Environmental Justice and Outdoor Recreation Opportunities: A spatially explicit assessment in Oslo metropolitan area, Norway

How to cite this study

Suárez, M., Barton, D.N., Cimburova, Z., Rusch, G.M., Gómez-Baggethun, E. and Onaindia, M. 2020. Environmental justice and outdoor recreation opportunities: A spatially explicit assessment in Oslo metropolitan area, Norway. Environmental Science & Policy 108(2020): 133-143.


This study assesses outdoor recreation opportunities focusing on green space accessibility for different demographic groups in the Oslo metropolitan area in Norway. Overall, most people prefer large wooded green areas, high tree density, and water presence. Migrants and low-income households were found to have relatively less access to places for daily recreation.


This study is relevant to those interested in assessing outdoor recreational accessibility by different demographic groups. The methodology in this study is applicable to other cities and metropolitan areas in Europe to evaluate accessibility to outdoor recreational opportunities as it uses the Ecosystem Services Mapping Tool (ESTIMAP), which is a model that has spatial mapping across Europe. 

The factors influencing households’ accessibility to green spaces are complex and intertwined, including affordability, income, and preferences for urban amenities such as proximity to shops or efficient public transport. Additional methodological strategies such as interviews or participatory mapping are needed to determine these preferences.


This study is located in the metropolitan area of Oslo, Norway.

Trail Type

Waterways, parks, recreation areas, and green corridors account for 21% of the built environment in the Oslo metropolitan area, offering activities like walking, swimming, and cycling. Oslo’s metropolitan area covers an area of 5,732 km2 and has 1,305,126 inhabitants.


The purpose of this study was to assess the differences in preferences and inequalities depending on age, cultural background, and income in the distribution of green space in Oslo, Norway. This study was funded by the project ENABLE, which is funded through Biodiversa +, a European Biodiversity Partnership. The lead author was also partially supported by an ERASMUS grant, operated by the University of the Basque Country.


  • In Oslo, older people prefer natural areas near water, whereas younger people prefer more urban places with recreation facilities.
  • More than 60% of the Oslo metropolitan area (excluding surface water) has high levels of recreation potential, unlike most urban areas. Areas accessible for daily recreation comprise 18% of the Oslo metropolitan area and are mainly located at the urban fringe. Most of these areas are accessible (40%) or easily accessible (38%) areas with high potential for recreation.
  • The majority of the population has access to areas for outdoor recreation on a daily basis. Specifically, the entire population in Oslo and Akershus lives within a 30-minute walk and 93% live within a 10-minute walk from areas for daily recreation.
  • In census tracts with a higher percentage of migrants, the percentage of areas for daily recreation is lower. Census tracts with households with higher average incomes have a higher percentage of areas for daily recreation.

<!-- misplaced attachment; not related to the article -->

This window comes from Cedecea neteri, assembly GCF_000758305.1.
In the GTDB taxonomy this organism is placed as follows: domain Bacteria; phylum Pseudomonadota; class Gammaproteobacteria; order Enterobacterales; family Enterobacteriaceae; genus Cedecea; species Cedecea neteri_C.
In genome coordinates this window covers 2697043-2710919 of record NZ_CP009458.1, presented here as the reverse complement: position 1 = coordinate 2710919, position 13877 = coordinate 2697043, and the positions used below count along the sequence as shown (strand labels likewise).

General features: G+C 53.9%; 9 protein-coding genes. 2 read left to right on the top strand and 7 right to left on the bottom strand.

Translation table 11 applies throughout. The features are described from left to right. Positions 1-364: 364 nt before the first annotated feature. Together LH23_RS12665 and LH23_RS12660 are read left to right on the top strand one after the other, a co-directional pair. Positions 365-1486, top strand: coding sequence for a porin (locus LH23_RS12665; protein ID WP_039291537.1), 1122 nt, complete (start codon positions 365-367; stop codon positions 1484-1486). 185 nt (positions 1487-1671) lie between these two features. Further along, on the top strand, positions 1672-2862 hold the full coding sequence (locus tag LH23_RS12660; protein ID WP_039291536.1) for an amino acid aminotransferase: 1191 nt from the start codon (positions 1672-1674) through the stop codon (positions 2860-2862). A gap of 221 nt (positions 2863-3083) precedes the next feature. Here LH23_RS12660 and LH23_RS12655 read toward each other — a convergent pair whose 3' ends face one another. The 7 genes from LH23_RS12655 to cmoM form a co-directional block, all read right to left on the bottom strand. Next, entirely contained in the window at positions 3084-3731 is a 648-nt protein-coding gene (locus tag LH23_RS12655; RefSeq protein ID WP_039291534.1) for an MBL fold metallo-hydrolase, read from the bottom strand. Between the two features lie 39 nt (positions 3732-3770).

• Overall, the population’s preferences match the characteristics of green areas near the place they live. This suggests that either people’s preferences adapt to the neighborhoods they live in or people self-select their home location based on their pre-existing preferences.


The Ecosystem Services Mapping Tool (ESTIMAP) is a collection of spatially explicit models that display the ecosystem services in Europe. It assesses potential for outdoor recreation (or an ecosystem’s ability to generate services), capacity, and demand for outdoor recreation. To determine outdoor recreation potential, areas were evaluated based on amenities and natural features like tree density, proximity to lakes, and size of continuous forest. This mapped low and high recreation areas. To assess capacity, the ecosystem’s ability to generate services and its  walking distance from residential areas was calculated using spatial mapping techniques. Potential demand was measured by the number of people living within daily commuting distance in the Oslo metropolitical areas and the natural features and amenities offered. Population was analyzed based on household income, nationality, and age to determine which social groups had more access than others. 

ESTIMAP was adapted to the Oslo metropolitan area using local datasets and local preferences for outdoor recreation. To assess outdoor recreation preferences, socio-economic characteristics were analyzed with recreational preferences via a 2016 web survey by the Norwegian Institute for Nature Research. 1,157 Oslo residents were randomly selected and proportional to the population by the city district. They mapped their favorite recreation paths, facilities, and characteristics. Finally, statistical analysis was used to assess the spatial distribution of and access to outdoor recreational opportunities in relation to preferences in different demographics.

Added to library on November 7, 2023